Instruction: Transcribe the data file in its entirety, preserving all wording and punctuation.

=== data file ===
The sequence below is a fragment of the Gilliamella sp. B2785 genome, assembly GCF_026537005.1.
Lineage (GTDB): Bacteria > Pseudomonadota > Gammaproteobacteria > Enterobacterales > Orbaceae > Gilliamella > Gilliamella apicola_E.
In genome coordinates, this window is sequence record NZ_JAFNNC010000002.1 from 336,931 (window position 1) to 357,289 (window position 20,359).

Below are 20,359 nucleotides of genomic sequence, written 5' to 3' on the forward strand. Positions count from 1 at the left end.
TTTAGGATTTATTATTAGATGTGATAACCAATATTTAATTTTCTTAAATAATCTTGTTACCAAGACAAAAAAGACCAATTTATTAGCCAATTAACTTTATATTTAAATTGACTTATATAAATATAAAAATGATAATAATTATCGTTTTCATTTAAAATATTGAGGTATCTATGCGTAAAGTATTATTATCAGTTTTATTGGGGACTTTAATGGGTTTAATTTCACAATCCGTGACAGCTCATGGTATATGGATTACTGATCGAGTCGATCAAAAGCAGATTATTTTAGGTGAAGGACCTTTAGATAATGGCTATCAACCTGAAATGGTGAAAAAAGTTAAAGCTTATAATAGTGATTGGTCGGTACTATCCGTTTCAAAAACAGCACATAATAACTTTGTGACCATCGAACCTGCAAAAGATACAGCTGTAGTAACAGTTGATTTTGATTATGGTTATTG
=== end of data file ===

The sequence below is a fragment of the Gilliamella sp. B2785 genome, assembly GCF_026537005.1.
Lineage (GTDB): Bacteria > Pseudomonadota > Gammaproteobacteria > Enterobacterales > Orbaceae > Gilliamella > Gilliamella apicola_E.
In genome coordinates, this window is sequence record NZ_JAFNNC010000002.1 from 336,931 (window position 1) to 357,289 (window position 20,359).

Below are 20,359 nucleotides of genomic sequence, written 5' to 3' on the forward strand. Positions count from 1 at the left end.
TTTAGGATTTATTATTAGATGTGATAACCAATATTTAATTTTCTTAAATAATCTTGTTACCAAGACAAAAAAGACCAATTTATTAGCCAATTAACTTTATATTTAAATTGACTTATATAAATATAAAAATGATAATAATTATCGTTTTCATTTAAAATATTGAGGTATCTATGCGTAAAGTATTATTATCAGTTTTATTGGGGACTTTAATGGGTTTAATTTCACAATCCGTGACAGCTCATGGTATATGGATTACTGATCGAGTCGATCAAAAGCAGATTATTTTAGGTGAAGGACCTTTAGATAATGGCTATCAACCTGAAATGGTGAAAAAAGTTAAAGCTTATAATAGTGATTGGTCGGTACTATCCGTTTCAAAAACAGCACATAATAACTTTGTGACCATCGAACCTGCAAAAGATACAGCTGTAGTAACAGTTGATTTTGATTATGGTTATTG